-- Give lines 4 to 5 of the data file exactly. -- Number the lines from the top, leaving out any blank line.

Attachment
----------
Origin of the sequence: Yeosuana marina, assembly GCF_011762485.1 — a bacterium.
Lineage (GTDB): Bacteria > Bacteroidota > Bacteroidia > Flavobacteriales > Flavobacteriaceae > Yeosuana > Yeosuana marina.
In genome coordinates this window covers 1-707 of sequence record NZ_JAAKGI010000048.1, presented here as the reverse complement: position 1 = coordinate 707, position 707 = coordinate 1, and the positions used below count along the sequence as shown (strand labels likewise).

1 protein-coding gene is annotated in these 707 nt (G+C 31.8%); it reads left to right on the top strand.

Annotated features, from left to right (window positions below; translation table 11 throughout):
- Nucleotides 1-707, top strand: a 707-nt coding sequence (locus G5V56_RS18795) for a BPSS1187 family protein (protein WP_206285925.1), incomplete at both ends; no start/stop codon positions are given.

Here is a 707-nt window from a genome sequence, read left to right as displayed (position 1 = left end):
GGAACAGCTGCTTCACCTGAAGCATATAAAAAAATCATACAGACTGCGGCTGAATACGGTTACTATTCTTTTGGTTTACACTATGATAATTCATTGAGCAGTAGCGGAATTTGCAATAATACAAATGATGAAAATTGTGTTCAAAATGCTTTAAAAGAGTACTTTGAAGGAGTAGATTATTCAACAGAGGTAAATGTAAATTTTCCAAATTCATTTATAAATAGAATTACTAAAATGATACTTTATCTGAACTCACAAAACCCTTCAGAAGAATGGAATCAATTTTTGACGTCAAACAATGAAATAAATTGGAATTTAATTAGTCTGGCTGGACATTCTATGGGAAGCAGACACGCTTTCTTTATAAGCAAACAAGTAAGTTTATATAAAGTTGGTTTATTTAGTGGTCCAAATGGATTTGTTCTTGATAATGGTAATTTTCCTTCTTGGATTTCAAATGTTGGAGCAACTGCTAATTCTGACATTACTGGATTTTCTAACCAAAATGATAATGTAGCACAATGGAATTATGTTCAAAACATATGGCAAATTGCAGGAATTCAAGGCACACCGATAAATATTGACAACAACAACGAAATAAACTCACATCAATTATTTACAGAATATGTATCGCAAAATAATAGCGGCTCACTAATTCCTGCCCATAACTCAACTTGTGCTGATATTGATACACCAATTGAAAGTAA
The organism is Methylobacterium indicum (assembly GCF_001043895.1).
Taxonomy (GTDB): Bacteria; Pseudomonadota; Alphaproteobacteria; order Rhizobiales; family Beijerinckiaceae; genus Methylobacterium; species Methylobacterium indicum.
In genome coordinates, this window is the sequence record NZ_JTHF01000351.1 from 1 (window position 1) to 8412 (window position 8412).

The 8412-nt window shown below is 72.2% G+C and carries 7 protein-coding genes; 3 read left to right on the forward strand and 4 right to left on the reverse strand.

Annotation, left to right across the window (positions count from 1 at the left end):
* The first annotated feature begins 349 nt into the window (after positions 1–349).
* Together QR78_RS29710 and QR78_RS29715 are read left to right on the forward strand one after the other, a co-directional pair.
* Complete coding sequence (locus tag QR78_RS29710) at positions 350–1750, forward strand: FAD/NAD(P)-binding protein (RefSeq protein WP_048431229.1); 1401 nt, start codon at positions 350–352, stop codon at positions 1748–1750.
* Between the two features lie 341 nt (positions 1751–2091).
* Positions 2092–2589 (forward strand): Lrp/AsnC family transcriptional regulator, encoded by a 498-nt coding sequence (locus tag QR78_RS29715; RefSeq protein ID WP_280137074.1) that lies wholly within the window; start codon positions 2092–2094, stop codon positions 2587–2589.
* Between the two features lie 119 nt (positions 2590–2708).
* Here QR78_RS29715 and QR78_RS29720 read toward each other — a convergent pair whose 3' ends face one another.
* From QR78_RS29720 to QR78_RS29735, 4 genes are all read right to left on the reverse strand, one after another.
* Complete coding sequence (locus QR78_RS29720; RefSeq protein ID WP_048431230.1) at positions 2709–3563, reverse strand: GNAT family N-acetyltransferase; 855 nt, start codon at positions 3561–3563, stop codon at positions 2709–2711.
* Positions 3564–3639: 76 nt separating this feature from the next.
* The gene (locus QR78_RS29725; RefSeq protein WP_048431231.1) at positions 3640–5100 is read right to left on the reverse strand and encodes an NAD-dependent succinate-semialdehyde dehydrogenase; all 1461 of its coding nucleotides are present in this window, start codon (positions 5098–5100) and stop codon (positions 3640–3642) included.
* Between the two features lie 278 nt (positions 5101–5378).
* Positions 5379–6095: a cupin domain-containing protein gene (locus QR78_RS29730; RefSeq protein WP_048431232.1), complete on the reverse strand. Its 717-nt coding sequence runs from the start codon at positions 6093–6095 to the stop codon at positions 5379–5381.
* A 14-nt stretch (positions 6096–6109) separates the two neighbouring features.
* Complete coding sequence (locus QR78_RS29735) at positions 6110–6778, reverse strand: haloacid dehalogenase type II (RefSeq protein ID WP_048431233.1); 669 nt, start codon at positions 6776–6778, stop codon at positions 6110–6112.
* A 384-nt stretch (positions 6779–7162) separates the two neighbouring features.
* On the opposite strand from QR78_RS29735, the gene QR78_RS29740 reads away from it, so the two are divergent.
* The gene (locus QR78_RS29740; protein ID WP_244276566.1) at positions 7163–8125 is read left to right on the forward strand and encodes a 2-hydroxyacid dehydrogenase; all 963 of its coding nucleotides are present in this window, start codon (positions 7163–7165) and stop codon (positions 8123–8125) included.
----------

1 protein-coding gene is annotated in these 707 nt (G+C 31.8%); it reads left to right on the top strand.

Annotated features, from left to right (window positions below; translation table 11 throughout):